Who really benefits when airlines are penalized?

Although the U.S. Department of Transportation fined seven airlines a total of $1.7 million last year for violating its controversial tarmac-delay rule, most of it went straight to the U.S. Treasury. Why isn’t the money awarded to the passengers who sat on planes for hours before taking off?

That’s a question passengers like Christy Wood often ask me. Although she’s never been stuck on a parked plane, it surprised her to learn airlines face civil penalties of up to $27,500 per passenger for each violation. That’s a tidy sum that could help make a planeload of passengers a little happier.

“I don’t understand why the government gets to collect that money,” says Wood, who works for the state of Oregon. “We, the passengers, are the ones suffering — why shouldn’t the airline pay that $27,500 to each passenger on that flight?”

The tarmac-delay rules set time limits for domestic and international flights waiting for clearance to take off. Carriers have to provide adequate food and water after two hours, as well as working lavatories and any medical treatment necessary. The airline industry argued that the rules, adopted in 2009 and 2011, would encourage airlines to cancel flights, but so far there’s little evidence the regulations have triggered the widespread cancellations predicted by the industry.

Wood’s question is a charged one for inconvenienced passengers. When something goes wrong, why aren’t travelers the beneficiaries of the money collected?

The answer is fascinating and, at the same time, frustrating. Since the tarmac-delay regulations became effective, the DOT has issued cease-and-desist orders assessing civil penalties in 15 cases involving 43 flights for violations of the tarmac-delay rule. Total civil penalties so far: $3,550,000.

That averages $82,558 per flight. Assuming each flight had 200 passengers, that works out to $412 per passenger — far from the maximum the DOT could fine, but not a bad way to say “I’m sorry.”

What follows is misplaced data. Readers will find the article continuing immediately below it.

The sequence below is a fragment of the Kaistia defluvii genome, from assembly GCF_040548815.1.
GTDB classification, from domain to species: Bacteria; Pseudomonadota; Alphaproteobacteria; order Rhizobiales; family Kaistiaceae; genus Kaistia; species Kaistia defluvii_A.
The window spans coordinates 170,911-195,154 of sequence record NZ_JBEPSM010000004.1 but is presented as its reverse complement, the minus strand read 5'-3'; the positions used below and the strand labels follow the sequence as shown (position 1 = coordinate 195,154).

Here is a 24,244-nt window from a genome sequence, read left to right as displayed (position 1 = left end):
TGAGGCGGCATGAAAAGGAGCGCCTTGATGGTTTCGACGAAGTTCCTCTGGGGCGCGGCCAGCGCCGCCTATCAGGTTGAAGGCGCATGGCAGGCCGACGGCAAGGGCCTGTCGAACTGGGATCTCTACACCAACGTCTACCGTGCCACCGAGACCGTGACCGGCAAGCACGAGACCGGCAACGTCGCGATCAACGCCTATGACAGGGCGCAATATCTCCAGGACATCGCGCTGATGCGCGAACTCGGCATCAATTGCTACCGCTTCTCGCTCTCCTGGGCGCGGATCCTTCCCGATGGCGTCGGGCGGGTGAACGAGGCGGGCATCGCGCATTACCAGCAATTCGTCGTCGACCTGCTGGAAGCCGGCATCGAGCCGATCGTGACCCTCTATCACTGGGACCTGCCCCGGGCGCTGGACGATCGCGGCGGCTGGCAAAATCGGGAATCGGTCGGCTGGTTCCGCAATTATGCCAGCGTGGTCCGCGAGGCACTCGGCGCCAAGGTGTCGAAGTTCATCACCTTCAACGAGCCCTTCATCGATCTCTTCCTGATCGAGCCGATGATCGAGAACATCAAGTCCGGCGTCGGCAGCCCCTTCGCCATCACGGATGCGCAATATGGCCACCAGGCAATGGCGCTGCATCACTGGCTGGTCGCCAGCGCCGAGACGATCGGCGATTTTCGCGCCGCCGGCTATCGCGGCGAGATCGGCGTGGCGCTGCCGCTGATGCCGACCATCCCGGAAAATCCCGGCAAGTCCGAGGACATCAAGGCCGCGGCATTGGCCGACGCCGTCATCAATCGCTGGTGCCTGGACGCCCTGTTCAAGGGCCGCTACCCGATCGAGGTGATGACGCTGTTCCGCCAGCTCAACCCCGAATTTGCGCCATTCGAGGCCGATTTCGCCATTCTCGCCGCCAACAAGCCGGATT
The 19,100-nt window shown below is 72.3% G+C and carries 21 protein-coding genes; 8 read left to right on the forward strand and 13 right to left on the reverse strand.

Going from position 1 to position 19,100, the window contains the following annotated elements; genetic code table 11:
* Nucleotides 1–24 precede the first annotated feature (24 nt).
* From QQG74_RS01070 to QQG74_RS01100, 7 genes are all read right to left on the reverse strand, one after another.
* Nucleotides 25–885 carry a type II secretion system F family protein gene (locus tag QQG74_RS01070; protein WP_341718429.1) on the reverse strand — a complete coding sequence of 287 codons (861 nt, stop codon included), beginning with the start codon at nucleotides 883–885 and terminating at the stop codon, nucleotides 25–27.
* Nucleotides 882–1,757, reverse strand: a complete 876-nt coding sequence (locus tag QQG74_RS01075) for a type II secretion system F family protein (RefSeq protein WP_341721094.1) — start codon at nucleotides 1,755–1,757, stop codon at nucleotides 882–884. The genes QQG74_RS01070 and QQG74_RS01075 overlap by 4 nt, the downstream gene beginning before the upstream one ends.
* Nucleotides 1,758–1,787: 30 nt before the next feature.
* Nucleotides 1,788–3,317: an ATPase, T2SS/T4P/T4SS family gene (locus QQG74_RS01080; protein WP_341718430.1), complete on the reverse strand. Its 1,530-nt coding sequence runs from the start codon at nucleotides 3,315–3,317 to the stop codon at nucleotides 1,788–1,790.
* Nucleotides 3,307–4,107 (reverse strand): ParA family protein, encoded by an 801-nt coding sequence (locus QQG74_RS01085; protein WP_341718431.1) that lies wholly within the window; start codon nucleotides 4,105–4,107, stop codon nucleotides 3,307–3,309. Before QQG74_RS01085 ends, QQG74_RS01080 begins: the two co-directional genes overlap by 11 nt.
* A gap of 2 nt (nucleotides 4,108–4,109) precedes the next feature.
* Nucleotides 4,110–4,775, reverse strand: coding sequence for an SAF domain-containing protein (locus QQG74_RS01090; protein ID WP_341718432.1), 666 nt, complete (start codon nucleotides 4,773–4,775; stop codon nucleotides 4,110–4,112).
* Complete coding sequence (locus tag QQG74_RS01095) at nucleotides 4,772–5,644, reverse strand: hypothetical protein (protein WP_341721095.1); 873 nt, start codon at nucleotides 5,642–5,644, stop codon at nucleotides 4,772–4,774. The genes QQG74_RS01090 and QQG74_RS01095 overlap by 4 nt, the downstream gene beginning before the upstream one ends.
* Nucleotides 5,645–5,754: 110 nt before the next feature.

Advocates say that no matter who gets the money, the punishment is not much of a deterrent.

“The fines are merely a slap on the wrist to airlines and are often negotiated down significantly,” says Kevin Mitchell, chairman of the Business Travel Coalition, which advocates for frequent air travelers and their employers. “Now that the airline industry has consolidated through mergers to three mega-network airlines, disregard for consumers’ interests will likely only increase.”

Kendall Creighton, a spokeswoman for FlyersRights, one of the groups that pushed for the creation of the new tarmac-delay laws, says the problem is simple. “The government is too close with the airlines and too close with the airports,” she says. “DOT is adverse to cracking down on the industry and paying out to the affected passengers.”

The law requires the money collected from the airlines to be paid to the U.S. Treasury. There is nothing in the regulation that allows payment of civil penalties to go to affected consumers. But that doesn’t necessarily mean consumers are left uncompensated.

“In many of its consent orders for violations of the tarmac-delay rule, the Department’s Office of Aviation Enforcement and Proceedings negotiates settlements for violations of the tarmac-delay rule with airlines where some compensation is provided directly to affected consumers,” says DOT spokeswoman Caitlin Harvey.

In 2011, American Eagle Airlines, now called Envoy Air, was fined $900,000 for forcing passengers to remain on the tarmac for more than three hours without the opportunity to deplane. After that, regulators cut a deal with the carrier. They offered American Eagle a $250,000 credit for refunds, vouchers and frequent-flier miles for passengers on the affected flights.